The Case for Kidney Donation Before End-of-Life Care

American Journal of Bioethics 12 (6):1-8 (2012)
Abstract
Donation after cardiac death (DCD) is associated with many problems, including ischemic injury, high rates of delayed allograft function, and frequent organ discard. Furthermore, many potential DCD donors fail to progress to asystole in a manner that would enable safe organ transplantation and no organs are recovered. DCD protocols are based upon the principle that the donor must be declared dead prior to organ recovery. A new protocol is proposed whereby after a donor family agrees to withdrawal of life-sustaining treatments, premortem nephrectomy is performed in advance of end-of-life management. Since nephrectomy should not cause the donor's death, this approach satisfies the dead donor rule. The donor family's wishes are best met by organ donation, successful outcomes for the recipients, and a dignified death for the deceased. This proposal improves the likelihood of achieving these objectives
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DOI 10.1080/15265161.2012.671886
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References found in this work BETA
The Dead Donor Rule: Can It Withstand Critical Scrutiny?F. G. Miller, R. D. Truog & D. W. Brock - 2010 - Journal of Medicine and Philosophy 35 (3):299-312.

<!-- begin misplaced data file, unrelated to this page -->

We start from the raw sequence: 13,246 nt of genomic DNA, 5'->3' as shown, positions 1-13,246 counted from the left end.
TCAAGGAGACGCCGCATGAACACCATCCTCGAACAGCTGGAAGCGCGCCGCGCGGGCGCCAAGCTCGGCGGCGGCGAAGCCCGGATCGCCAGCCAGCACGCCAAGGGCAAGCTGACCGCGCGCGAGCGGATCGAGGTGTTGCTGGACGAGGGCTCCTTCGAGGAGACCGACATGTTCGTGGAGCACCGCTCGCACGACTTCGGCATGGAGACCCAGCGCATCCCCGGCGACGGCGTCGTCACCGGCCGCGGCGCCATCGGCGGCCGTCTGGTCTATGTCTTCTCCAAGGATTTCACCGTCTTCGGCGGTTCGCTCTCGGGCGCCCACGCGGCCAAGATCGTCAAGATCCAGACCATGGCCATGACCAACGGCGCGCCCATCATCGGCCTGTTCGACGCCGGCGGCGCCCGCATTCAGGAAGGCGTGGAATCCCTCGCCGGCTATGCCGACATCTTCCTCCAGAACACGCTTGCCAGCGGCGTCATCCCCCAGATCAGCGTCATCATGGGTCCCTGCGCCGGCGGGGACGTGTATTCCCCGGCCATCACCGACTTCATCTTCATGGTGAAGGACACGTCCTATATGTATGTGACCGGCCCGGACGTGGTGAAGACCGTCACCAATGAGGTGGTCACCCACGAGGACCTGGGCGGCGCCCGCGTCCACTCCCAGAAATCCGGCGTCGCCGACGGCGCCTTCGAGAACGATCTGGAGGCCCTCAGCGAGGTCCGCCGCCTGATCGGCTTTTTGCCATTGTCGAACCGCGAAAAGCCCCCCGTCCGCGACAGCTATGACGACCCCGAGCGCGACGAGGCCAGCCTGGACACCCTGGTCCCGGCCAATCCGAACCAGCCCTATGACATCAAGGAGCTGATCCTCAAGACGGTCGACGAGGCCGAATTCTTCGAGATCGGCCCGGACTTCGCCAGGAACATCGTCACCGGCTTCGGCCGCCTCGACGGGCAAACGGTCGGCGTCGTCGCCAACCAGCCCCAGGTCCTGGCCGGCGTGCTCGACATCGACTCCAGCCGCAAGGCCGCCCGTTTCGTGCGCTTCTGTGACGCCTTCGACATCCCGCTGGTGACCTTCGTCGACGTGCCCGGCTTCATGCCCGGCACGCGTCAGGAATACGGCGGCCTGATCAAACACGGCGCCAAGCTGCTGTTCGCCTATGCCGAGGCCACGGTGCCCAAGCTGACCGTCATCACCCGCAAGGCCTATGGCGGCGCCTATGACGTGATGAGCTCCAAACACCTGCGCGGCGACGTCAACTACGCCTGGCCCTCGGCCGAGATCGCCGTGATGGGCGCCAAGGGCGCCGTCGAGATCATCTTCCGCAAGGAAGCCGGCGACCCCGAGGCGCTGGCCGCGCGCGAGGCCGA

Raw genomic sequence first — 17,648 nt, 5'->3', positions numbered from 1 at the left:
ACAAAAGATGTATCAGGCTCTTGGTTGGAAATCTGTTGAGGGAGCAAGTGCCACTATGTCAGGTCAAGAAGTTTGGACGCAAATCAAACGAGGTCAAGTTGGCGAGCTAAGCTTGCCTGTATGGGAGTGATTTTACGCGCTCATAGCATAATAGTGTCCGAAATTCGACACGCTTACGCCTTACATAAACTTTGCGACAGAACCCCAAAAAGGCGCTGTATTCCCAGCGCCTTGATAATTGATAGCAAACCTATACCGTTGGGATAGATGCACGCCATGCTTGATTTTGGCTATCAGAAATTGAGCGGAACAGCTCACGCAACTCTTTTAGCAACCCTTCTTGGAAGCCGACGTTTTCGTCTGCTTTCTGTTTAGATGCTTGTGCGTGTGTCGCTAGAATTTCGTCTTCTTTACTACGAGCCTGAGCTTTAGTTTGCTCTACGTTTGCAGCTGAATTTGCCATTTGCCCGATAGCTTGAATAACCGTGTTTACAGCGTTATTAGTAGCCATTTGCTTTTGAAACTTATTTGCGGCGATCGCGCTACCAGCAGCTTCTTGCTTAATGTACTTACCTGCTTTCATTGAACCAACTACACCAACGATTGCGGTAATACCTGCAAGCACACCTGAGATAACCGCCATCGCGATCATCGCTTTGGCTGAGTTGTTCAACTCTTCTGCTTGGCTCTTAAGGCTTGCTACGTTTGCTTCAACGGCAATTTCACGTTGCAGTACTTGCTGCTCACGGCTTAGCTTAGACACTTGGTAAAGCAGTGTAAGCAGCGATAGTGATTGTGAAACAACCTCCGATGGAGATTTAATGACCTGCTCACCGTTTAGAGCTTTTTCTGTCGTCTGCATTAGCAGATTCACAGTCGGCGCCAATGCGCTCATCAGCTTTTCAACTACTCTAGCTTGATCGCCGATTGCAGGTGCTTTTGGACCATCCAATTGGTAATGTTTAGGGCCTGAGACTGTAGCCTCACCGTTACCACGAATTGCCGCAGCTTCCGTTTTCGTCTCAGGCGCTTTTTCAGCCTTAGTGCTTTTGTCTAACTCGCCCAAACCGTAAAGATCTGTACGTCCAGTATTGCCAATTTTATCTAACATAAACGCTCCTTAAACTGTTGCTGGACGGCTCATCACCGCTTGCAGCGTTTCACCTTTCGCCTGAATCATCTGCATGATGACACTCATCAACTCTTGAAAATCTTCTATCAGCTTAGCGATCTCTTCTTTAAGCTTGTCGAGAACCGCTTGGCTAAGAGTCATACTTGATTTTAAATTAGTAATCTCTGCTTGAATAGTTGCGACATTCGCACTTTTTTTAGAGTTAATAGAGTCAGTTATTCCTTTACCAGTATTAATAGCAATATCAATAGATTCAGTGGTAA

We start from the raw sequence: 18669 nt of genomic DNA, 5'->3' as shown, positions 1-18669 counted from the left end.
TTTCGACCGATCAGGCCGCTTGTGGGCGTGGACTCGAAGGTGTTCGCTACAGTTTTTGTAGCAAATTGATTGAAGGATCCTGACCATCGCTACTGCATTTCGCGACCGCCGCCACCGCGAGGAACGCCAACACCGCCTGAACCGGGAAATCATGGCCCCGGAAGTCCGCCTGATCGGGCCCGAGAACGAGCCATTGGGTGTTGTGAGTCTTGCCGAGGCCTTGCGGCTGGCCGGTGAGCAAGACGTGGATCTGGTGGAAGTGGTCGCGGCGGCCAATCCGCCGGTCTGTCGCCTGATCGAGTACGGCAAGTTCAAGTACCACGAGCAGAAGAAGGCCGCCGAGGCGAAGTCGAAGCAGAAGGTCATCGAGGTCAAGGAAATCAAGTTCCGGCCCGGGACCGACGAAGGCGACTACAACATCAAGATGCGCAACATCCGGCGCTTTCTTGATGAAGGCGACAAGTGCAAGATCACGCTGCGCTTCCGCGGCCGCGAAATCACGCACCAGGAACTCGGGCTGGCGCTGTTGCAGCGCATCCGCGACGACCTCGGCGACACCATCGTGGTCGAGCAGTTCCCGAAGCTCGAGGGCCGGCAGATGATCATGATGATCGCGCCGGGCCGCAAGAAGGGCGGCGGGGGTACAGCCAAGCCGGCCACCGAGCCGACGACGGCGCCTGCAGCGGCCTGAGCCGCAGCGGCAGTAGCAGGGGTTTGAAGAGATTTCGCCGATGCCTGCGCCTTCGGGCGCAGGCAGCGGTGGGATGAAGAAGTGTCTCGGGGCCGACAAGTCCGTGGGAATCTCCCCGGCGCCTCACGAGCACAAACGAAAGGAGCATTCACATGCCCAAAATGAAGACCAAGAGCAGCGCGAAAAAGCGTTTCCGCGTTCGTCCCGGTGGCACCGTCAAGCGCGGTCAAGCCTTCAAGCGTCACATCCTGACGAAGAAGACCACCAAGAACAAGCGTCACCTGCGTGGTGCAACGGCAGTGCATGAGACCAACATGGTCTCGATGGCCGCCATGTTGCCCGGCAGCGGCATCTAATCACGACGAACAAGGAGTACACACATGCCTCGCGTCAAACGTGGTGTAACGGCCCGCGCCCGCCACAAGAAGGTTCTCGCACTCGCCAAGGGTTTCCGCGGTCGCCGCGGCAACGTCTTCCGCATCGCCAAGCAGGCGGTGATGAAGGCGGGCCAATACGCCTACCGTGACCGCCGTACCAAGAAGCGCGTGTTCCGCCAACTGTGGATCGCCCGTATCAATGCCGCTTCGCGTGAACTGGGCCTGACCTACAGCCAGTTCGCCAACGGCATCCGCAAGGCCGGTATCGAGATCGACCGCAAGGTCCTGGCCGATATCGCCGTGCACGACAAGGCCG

Abandon the Dead Donor Rule or Change the Definition of Death?Robert M. Veatch - 2004 - Kennedy Institute of Ethics Journal 14 (3):261-276.

View all 12 references / Add more references

Citations of this work BETA
How (Not) to Think of the ‘Dead-Donor’ Rule.Adam Omelianchuk - 2018 - Theoretical Medicine and Bioethics 39 (1):1-25.
The Problem With DCDD Is the Dead Donor Rule.Michael E. Shapiro & Frances Rieth Ward - 2015 - American Journal of Bioethics 15 (8):15-16.
Could Premortem Organ Retrieval Be Lawful?Norman L. Cantor - 2012 - American Journal of Bioethics 12 (6):12-13.

View all 8 citations / Add more citations

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The Dead Donor Rule: Can It Withstand Critical Scrutiny?F. G. Miller, R. D. Truog & D. W. Brock - 2010 - Journal of Medicine and Philosophy 35 (3):299-312.
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